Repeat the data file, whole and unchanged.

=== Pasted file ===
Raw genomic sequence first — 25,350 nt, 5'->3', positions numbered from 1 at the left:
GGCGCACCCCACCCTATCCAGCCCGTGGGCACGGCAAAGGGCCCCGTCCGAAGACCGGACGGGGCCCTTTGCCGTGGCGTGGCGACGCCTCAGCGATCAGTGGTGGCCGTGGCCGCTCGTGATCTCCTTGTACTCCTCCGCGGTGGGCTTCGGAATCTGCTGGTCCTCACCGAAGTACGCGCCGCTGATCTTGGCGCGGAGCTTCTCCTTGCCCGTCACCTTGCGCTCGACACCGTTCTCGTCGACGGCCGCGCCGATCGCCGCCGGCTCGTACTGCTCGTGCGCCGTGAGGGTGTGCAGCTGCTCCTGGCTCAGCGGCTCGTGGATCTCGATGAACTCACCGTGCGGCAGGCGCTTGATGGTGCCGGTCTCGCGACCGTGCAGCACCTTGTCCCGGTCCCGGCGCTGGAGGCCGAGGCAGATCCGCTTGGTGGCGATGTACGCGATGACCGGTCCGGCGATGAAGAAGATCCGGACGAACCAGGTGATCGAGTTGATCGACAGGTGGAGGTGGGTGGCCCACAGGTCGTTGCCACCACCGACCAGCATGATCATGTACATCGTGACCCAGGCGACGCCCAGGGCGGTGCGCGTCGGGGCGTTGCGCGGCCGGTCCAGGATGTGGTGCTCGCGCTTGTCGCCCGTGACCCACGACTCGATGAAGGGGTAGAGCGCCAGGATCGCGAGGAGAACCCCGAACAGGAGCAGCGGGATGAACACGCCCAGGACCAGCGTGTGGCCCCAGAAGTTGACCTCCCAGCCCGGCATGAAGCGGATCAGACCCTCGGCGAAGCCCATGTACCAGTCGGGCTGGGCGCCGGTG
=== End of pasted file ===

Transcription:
Raw genomic sequence first — 25,350 nt, 5'->3', positions numbered from 1 at the left:
GGCGCACCCCACCCTATCCAGCCCGTGGGCACGGCAAAGGGCCCCGTCCGAAGACCGGACGGGGCCCTTTGCCGTGGCGTGGCGACGCCTCAGCGATCAGTGGTGGCCGTGGCCGCTCGTGATCTCCTTGTACTCCTCCGCGGTGGGCTTCGGAATCTGCTGGTCCTCACCGAAGTACGCGCCGCTGATCTTGGCGCGGAGCTTCTCCTTGCCCGTCACCTTGCGCTCGACACCGTTCTCGTCGACGGCCGCGCCGATCGCCGCCGGCTCGTACTGCTCGTGCGCCGTGAGGGTGTGCAGCTGCTCCTGGCTCAGCGGCTCGTGGATCTCGATGAACTCACCGTGCGGCAGGCGCTTGATGGTGCCGGTCTCGCGACCGTGCAGCACCTTGTCCCGGTCCCGGCGCTGGAGGCCGAGGCAGATCCGCTTGGTGGCGATGTACGCGATGACCGGTCCGGCGATGAAGAAGATCCGGACGAACCAGGTGATCGAGTTGATCGACAGGTGGAGGTGGGTGGCCCACAGGTCGTTGCCACCACCGACCAGCATGATCATGTACATCGTGACCCAGGCGACGCCCAGGGCGGTGCGCGTCGGGGCGTTGCGCGGCCGGTCCAGGATGTGGTGCTCGCGCTTGTCGCCCGTGACCCACGACTCGATGAAGGGGTAGAGCGCCAGGATCGCGAGGAGAACCCCGAACAGGAGCAGCGGGATGAACACGCCCAGGACCAGCGTGTGGCCCCAGAAGTTGACCTCCCAGCCCGGCATGAAGCGGATCAGACCCTCGGCGAAGCCCATGTACCAGTCGGGCTGGGCGCCGGTG